Who can truly say today that he has no need for anyone to teach him? None of us know as we might yet know. All of us need more teaching. Yet in the Acts period, those to whom God had chosen to reveal the truth were set apart by Him, and He taught them all things directly. They needed no human teacher, for they were being taught in all things by God. He is truly a superior Teacher, and one who has Him for a teacher needs no one else. Yet imagine the arrogance of anyone today claiming to be beyond needing any teacher! This is just not the way it is today.

Moving on to I John 3:9, we see another passage that points out the character of the book of I John as having been written in the Acts period.

9. Whoever has been born of God does not sin, for His seed remains in him; and he cannot sin, because he has been born of God.

This verse reveals to us that whoever has been born of God does not sin. Oh, the confusion this verse has caused today! The idea that salvation is called “being born again” is so prevalent, that many have read this verse and concluded that all who are truly saved do not sin anymore! Then, by taking a very simplistic and low view of sin, they imagine that they have achieved this state, and are no longer sinning. Yet how much confusion could be removed if only we would recognize that I John was written during the Acts period, and that being “born of God” has to do with far more than just “being saved.”

The word for “born” is gennao, and means “to be generated.” What John is talking about here is something that was common during the period of the book of Acts. That is, men would be generated by God, what we would call “Divine inspiration.” This included not just their words, but also their actions. What they did was directly caused by God. Yet no one who was acting by the generating power of God could sin at the same time as he was acting by God’s generating power. That power would never produce sinful behavior. Because he was generated by God, that person could not sin and act for God at the same time. This did not mean he could not sin at other times when God was not acting directly through him. But as long as God was working through him, he could not sin at that time. Yet today in the dispensation of grace God directly inspires no one, either in words or in actions. Thus this is nothing that anyone can claim access to today. Any who claim to be acting directly for God are not telling the truth. This verse is characteristic of the Acts period, but does not fit in with God’s work today.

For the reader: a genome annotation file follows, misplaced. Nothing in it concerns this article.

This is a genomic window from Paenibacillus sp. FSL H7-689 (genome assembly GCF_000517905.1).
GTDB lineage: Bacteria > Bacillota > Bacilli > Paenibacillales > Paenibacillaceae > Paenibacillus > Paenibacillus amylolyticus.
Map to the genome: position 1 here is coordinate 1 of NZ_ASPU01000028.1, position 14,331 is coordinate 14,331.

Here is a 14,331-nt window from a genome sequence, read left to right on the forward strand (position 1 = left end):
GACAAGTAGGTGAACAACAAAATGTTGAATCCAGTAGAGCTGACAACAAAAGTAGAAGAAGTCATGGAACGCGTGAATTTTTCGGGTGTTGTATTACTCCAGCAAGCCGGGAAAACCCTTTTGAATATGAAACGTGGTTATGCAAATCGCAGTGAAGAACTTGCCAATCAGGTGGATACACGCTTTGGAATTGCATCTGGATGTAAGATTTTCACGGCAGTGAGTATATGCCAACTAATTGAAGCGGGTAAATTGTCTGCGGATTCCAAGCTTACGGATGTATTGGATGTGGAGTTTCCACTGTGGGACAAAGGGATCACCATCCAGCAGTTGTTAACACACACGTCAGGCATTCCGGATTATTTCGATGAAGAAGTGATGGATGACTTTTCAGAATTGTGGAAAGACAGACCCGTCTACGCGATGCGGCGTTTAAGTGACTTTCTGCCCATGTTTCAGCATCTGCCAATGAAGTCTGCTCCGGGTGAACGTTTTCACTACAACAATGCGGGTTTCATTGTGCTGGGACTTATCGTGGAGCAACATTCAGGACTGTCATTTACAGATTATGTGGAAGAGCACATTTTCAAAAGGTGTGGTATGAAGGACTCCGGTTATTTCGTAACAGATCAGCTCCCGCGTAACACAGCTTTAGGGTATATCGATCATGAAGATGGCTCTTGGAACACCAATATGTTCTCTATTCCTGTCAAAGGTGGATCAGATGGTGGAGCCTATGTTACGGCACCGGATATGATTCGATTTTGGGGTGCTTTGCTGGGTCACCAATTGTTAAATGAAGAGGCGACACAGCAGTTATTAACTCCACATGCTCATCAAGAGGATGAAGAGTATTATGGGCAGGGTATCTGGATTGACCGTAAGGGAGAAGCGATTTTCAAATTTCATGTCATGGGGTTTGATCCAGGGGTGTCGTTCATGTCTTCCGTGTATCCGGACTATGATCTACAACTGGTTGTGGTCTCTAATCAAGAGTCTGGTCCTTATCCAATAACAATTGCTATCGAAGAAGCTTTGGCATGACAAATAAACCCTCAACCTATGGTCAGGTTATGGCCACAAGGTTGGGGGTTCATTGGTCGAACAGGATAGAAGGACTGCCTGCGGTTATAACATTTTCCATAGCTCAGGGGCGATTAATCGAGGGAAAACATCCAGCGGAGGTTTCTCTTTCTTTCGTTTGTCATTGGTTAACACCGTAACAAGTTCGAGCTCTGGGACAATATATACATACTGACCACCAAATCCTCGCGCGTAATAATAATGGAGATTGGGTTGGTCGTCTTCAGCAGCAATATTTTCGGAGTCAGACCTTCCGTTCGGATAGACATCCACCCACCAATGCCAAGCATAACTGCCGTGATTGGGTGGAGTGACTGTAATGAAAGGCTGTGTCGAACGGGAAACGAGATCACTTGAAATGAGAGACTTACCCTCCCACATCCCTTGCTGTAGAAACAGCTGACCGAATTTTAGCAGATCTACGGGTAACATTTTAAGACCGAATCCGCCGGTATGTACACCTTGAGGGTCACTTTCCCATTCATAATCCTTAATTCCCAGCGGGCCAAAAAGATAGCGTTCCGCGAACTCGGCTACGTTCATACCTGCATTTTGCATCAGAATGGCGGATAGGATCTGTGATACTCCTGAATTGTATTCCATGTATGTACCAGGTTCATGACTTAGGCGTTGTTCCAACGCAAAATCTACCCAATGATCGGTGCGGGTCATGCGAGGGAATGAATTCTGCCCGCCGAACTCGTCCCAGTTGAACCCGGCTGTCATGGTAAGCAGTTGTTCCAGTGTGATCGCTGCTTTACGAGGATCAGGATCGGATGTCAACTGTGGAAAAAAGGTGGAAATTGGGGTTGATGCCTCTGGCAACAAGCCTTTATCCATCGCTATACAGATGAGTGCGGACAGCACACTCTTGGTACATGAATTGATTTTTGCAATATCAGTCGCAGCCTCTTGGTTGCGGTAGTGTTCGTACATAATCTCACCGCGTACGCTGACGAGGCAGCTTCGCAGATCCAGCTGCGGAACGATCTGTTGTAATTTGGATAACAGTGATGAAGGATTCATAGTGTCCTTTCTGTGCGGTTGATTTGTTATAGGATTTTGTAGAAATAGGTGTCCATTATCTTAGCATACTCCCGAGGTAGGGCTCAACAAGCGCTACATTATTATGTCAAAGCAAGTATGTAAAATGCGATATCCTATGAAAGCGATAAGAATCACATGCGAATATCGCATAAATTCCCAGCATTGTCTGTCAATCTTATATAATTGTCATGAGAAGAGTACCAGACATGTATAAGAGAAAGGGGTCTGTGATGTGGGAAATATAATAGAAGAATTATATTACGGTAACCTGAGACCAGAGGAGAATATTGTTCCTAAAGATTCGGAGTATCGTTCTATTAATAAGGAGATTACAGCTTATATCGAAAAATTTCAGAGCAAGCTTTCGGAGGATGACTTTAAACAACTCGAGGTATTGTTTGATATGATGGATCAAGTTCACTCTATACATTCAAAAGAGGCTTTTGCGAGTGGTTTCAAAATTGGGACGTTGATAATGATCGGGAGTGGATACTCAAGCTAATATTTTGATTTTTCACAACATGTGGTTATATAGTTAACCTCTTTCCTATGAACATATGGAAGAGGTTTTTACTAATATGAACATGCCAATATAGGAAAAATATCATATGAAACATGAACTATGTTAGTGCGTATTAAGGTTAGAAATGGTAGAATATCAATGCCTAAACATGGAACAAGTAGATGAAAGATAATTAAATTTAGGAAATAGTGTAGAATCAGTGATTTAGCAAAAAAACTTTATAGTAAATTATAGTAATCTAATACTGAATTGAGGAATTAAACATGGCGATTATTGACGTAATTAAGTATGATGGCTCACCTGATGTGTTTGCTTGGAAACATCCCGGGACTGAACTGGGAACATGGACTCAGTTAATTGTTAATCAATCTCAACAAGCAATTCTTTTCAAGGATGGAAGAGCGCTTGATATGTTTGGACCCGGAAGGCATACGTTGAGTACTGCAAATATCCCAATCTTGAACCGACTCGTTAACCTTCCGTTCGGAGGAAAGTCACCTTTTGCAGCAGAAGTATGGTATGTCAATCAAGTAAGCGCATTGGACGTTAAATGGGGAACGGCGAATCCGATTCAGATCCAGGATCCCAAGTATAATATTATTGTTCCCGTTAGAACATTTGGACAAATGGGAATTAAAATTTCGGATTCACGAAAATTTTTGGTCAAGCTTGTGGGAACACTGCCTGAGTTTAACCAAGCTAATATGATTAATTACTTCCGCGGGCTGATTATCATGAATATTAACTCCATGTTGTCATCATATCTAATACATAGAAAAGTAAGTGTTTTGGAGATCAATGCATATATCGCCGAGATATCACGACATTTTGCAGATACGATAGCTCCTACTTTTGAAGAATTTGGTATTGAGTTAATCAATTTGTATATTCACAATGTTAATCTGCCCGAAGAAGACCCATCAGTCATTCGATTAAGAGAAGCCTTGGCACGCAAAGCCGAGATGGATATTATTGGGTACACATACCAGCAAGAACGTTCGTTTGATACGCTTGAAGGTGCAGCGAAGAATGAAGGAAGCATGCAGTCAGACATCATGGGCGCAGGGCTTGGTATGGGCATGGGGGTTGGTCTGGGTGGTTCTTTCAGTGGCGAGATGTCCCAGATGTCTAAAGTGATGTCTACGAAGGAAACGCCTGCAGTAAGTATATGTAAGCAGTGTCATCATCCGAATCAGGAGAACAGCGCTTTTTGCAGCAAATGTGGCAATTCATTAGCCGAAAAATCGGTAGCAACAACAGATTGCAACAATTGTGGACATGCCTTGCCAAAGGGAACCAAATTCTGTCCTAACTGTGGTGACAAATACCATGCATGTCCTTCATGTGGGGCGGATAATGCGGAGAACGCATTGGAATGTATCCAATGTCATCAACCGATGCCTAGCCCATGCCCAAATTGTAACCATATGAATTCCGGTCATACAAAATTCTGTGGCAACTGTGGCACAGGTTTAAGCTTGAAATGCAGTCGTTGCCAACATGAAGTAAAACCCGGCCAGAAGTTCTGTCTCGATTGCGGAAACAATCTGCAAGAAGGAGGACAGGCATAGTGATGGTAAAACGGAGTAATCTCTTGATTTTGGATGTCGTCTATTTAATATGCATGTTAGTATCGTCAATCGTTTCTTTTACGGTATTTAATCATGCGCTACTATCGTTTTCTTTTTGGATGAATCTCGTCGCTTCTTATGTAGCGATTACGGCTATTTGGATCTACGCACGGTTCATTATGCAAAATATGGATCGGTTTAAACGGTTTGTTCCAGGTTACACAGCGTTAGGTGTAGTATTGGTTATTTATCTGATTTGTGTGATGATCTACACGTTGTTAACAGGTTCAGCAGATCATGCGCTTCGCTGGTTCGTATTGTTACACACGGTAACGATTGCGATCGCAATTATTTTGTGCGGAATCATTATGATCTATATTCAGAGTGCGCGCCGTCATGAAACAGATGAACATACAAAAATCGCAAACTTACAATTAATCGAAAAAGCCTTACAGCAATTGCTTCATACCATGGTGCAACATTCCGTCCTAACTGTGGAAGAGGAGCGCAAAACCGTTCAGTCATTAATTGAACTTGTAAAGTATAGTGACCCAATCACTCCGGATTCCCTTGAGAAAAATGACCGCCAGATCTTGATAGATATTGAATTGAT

Another verse that shows the Acts period character of I John is 3:10.

10. In this the children of God and the children of the devil are manifest: Whoever does not practice righteousness is not of God, nor is he who does not love his brother.

This whole section from verse 10 to verse 15 should be read in light of this. In the Acts period, we know that one purpose of God was to make all the believers one, and to produce in their hearts a genuine love for each other. We see the Lord Jesus asking His Father for this in John 17:20-23.

20. “I do not pray for these alone, but also for those who will believe in Me through their word; 21. that they all may be one, as You, Father, are in Me, and I in You; that they also may be one in Us, that the world may believe that You sent Me. 22. And the glory which You gave Me I have given them, that they may be one just as We are one: 23. I in them, and You in Me; that they may be made perfect in one, and that the world may know that You have sent Me, and have loved them as You have loved Me.

The Lord’s prayer was answered, and we see it working out this way in Acts 4:32.
 
32. Now the multitude of those who believed were of one heart and one soul; neither did anyone say that any of the things he possessed was his own, but they had all things in common.